How to Cope at Work When You're Sick
Are you feeling sick today but you absolutely must go to work? There are some things that you can do to preserve your energy, be somewhat productive, and avoid spreading your germs to your co-workers.
Important reminder! People with highly contagious diseases such as measles, mumps, chicken pox, or any other critical illness that has been identified as part of a pandemic, should not be going to work. If in doubt, call your doctor, hospital, or other health authority for more information.
If you work with vulnerable populations such as seniors, children, and anyone with compromised immunity, you should not be going to work with the cold or flu.
Does your employer require you to provide a doctor's note when you take a sick day?
Recipe Rescue: Chicken Noodle Soup
Have you ever done this: Pushed yourself to go to work even though you were feeling as sick as a dog? Were you afraid that if you didn’t show up to work you’d lose your job, fall behind or get yelled at by the boss? Most of us have done it -- gone to work even though we were pretty sure that we were coming down with a cold or flu.
Some employers insist that workers provide a sick note for taking just one day off of work. Unfortunately, that means that many people would rather go to work sick for one day that have to spend their day sitting in a doctor's office with a relatively benign cold.
If you're worried that you can’t afford to miss even one day of work, here are some tips to help you make it through the day when you're feeling ill.
1. Check your medications first. Before you go to the office sick, be fully aware of the effect that over-the-counter medications or prescriptions can have on you. If drowsiness, nausea or dopiness are common side-effects for you when you take cold and flu medications, it would be prudent to try some natural remedies (chicken noodle soup). If you do decide to take medications that make you drowsy, stay home. You should not be going to work if your ability to drive, operate equipment properly, make sound decisions or be alert in hazardous situations is impaired in any way. Stay home and don’t put yourself, your co-workers, or your clients at risk.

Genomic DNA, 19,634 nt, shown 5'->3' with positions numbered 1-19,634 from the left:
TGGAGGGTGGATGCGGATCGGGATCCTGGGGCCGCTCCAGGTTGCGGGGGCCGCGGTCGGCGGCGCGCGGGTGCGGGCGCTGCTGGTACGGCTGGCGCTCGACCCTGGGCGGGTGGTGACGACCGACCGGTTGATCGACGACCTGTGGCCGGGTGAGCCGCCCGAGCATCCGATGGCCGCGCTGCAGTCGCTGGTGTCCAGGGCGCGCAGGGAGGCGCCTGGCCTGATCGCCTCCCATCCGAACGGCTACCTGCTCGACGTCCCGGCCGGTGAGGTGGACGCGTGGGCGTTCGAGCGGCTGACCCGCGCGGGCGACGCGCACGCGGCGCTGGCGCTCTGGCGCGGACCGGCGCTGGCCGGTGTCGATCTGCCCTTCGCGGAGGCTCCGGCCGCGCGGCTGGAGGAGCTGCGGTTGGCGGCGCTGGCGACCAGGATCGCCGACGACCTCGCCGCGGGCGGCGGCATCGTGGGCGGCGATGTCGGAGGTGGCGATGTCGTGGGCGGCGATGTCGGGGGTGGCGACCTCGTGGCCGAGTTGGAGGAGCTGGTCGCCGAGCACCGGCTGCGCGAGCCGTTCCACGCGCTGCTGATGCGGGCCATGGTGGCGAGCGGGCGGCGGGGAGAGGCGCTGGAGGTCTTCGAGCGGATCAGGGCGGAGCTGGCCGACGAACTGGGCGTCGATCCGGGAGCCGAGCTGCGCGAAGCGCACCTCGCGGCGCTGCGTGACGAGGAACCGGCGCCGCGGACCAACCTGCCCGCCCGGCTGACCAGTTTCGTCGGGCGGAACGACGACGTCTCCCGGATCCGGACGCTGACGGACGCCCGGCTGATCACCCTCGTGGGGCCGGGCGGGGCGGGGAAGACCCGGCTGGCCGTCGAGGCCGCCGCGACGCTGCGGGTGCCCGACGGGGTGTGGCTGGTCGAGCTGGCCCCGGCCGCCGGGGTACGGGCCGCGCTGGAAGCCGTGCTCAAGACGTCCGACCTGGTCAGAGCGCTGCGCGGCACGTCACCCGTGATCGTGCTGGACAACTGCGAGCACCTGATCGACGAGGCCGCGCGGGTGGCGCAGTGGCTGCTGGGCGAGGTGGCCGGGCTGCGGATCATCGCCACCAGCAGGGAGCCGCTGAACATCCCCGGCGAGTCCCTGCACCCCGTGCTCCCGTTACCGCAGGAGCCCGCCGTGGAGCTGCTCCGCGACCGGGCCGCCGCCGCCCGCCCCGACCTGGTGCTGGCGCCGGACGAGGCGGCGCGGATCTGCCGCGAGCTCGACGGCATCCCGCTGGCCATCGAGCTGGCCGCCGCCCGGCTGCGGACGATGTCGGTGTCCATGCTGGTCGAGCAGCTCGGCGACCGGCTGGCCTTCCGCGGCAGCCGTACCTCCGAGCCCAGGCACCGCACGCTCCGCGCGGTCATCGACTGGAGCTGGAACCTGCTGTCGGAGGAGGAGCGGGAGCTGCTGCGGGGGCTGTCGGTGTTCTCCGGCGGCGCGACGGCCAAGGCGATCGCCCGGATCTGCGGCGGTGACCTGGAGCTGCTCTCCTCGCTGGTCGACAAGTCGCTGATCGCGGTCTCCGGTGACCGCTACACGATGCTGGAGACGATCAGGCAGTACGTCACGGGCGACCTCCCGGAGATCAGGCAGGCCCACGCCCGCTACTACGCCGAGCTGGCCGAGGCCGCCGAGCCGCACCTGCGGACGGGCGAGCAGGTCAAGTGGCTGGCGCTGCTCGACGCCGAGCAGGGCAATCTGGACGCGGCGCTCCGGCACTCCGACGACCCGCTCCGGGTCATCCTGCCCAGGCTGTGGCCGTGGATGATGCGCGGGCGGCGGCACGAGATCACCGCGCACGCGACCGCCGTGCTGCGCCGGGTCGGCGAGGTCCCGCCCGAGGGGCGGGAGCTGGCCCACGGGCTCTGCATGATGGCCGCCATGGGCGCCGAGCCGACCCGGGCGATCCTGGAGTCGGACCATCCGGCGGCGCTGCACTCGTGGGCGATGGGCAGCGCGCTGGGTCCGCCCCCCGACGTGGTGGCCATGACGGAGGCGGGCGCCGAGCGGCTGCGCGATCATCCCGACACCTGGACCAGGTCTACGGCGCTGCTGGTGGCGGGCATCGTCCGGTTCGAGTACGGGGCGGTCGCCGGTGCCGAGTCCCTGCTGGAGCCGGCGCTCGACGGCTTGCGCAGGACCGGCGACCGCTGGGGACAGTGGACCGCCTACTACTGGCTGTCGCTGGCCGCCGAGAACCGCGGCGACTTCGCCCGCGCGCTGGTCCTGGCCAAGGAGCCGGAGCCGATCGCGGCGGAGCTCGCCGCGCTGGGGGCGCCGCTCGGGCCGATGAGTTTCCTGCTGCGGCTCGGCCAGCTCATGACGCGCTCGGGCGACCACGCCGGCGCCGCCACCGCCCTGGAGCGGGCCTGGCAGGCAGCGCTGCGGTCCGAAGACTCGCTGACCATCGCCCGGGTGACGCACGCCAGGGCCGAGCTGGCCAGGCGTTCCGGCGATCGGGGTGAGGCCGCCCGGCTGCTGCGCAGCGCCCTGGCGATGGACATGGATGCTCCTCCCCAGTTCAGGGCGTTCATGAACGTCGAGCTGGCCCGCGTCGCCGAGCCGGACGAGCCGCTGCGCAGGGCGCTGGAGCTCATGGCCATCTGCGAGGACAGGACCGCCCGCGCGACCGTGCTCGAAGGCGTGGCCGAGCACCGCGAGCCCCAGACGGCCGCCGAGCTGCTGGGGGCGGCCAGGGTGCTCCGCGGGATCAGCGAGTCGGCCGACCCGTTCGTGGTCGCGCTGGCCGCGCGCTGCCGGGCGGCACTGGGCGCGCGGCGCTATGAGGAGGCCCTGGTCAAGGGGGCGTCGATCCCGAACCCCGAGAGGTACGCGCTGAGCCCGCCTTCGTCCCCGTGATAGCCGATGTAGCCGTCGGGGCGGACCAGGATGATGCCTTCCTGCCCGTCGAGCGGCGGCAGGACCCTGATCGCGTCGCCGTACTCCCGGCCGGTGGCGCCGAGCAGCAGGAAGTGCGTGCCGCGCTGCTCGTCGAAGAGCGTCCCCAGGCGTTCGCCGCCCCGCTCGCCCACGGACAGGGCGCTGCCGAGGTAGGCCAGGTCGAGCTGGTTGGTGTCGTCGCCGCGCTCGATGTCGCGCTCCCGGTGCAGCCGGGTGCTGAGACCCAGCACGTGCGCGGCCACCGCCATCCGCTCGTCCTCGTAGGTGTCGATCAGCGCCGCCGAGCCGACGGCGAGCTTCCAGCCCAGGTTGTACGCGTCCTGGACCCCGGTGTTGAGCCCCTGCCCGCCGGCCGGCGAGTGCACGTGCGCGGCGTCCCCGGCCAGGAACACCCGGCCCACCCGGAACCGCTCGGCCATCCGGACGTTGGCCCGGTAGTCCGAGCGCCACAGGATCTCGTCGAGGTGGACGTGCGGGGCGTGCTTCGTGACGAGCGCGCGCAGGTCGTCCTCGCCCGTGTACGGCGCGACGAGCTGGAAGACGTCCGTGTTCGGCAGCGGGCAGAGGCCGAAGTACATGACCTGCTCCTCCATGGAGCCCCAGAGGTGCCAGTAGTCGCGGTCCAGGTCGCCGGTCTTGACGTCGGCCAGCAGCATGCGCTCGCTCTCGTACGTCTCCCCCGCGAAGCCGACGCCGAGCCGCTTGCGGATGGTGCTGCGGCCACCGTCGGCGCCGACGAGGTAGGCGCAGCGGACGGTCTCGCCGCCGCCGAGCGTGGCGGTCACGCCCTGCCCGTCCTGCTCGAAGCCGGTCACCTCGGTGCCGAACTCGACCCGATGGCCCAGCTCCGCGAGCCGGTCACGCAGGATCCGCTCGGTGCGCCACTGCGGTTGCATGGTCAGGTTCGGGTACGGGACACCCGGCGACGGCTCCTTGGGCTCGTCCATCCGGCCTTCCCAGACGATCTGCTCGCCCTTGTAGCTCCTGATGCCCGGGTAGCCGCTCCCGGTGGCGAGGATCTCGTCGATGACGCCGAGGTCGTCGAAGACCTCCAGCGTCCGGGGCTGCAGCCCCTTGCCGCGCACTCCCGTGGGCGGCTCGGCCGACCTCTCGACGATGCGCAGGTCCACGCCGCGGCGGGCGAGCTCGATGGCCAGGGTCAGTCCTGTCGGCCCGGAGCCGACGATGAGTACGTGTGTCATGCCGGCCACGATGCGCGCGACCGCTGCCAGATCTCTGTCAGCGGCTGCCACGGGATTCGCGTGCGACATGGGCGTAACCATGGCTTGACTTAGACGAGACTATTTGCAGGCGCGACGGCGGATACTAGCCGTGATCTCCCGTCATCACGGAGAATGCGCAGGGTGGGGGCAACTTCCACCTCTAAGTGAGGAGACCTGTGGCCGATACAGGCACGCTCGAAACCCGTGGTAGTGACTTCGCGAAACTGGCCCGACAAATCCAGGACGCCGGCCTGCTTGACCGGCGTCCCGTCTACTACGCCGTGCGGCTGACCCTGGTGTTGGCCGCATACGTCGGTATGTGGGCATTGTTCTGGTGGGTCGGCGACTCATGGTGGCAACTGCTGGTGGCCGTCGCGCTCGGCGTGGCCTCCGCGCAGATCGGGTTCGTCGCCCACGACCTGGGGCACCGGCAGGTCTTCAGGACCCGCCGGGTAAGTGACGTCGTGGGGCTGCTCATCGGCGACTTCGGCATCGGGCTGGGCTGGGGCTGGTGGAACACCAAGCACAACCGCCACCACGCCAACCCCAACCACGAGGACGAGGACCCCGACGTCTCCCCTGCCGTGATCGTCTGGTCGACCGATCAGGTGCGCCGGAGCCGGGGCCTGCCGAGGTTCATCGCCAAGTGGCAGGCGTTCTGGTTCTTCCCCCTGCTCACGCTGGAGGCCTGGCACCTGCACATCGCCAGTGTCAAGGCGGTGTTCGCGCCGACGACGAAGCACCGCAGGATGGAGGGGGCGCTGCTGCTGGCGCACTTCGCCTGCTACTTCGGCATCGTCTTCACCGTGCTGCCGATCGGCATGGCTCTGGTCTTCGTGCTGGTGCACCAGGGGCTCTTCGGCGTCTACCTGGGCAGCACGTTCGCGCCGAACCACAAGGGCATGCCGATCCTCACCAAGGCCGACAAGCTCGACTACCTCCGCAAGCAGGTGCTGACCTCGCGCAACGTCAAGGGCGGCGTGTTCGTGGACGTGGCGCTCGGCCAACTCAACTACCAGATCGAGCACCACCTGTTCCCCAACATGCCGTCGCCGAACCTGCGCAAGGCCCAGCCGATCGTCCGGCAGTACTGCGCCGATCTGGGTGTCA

2. If you do decide that you're well enough to go to work and your reflexes and mental alertness aren’t hindered, be prepared to defend your decision to come to work feeling sick. Although your co-workers may be glad that you're there to pick up the slack and do your part, don’t be surprised if your co-workers also avoid you. They don’t want to pick up your germs and get sick themselves – they're likely worried about their own job security, too. If you can work on solitary projects on your own, do so. No one wants to sit in a confined meeting room while you cough and sneeze and sniffle.
3. Be a clean freak. Don’t spread your germs. Wash your hands frequently; wipe down your desk and phone with a sanitizing wipe. Use your own phone and don’t touch other people’s phones, pens, keyboards or other equipment.
4. Be gentle with yourself. Recognize that by coming into work under the weather, you're not going to be as productive and full of energy as you normally are. Set realistic goals that you can accomplish. Prioritize the tasks that need to get done and leave the other tasks for another day when you're feeling better.
5. Save your energy. Sit down and try to get comfortable at your desk. Group your tasks together so that you're not running to the photocopier every five minutes. Anything you can do to conserve your energy will keep you from making yourself feel even worse.
6. Stay hydrated and eat a wholesome lunch and snacks. Sip a cup of herbal tea, water or vitamin-C packed juice throughout the day to stay hydrated and help flush that cold or flu out. Feed yourself well throughout the day with vitamin and fluid packed foods such as low sodium chicken or vegetable soups, watery fruits, a fresh salad with juicy tomatoes. Avoid high salt, high sugar processed foods.
They say that it takes three days to get a cold, three days to have a cold and three days to get over a cold. That’s over a week of feeling under the weather. For most people, taking nine days off work to get over a cold is just not possible and we will probably have to head to the office when we are still feeling sick and tired. If you must go into work, be gentle with yourself, slow down and if possible, head home early.
Keep your hands to yourself when you are sick.
© 2012 Sally Hayes